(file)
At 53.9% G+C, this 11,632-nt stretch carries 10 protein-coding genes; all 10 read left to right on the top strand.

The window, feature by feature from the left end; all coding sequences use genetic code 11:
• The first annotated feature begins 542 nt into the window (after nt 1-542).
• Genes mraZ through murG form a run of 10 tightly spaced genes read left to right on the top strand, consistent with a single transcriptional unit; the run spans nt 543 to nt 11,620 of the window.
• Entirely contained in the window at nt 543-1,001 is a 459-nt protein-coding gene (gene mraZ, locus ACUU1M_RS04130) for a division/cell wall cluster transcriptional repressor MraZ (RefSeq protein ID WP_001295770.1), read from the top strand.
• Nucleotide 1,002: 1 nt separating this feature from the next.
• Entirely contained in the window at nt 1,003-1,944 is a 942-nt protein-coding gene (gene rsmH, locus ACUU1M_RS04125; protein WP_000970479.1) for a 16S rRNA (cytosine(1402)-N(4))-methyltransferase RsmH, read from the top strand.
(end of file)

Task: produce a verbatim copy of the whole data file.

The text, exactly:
At 53.9% G+C, this 11,632-nt stretch carries 10 protein-coding genes; all 10 read left to right on the top strand.

The window, feature by feature from the left end; all coding sequences use genetic code 11:
• The first annotated feature begins 542 nt into the window (after nt 1-542).
• Genes mraZ through murG form a run of 10 tightly spaced genes read left to right on the top strand, consistent with a single transcriptional unit; the run spans nt 543 to nt 11,620 of the window.
• Entirely contained in the window at nt 543-1,001 is a 459-nt protein-coding gene (gene mraZ, locus ACUU1M_RS04130) for a division/cell wall cluster transcriptional repressor MraZ (RefSeq protein ID WP_001295770.1), read from the top strand.
• Nucleotide 1,002: 1 nt separating this feature from the next.
• Entirely contained in the window at nt 1,003-1,944 is a 942-nt protein-coding gene (gene rsmH, locus ACUU1M_RS04125; protein WP_000970479.1) for a 16S rRNA (cytosine(1402)-N(4))-methyltransferase RsmH, read from the top strand.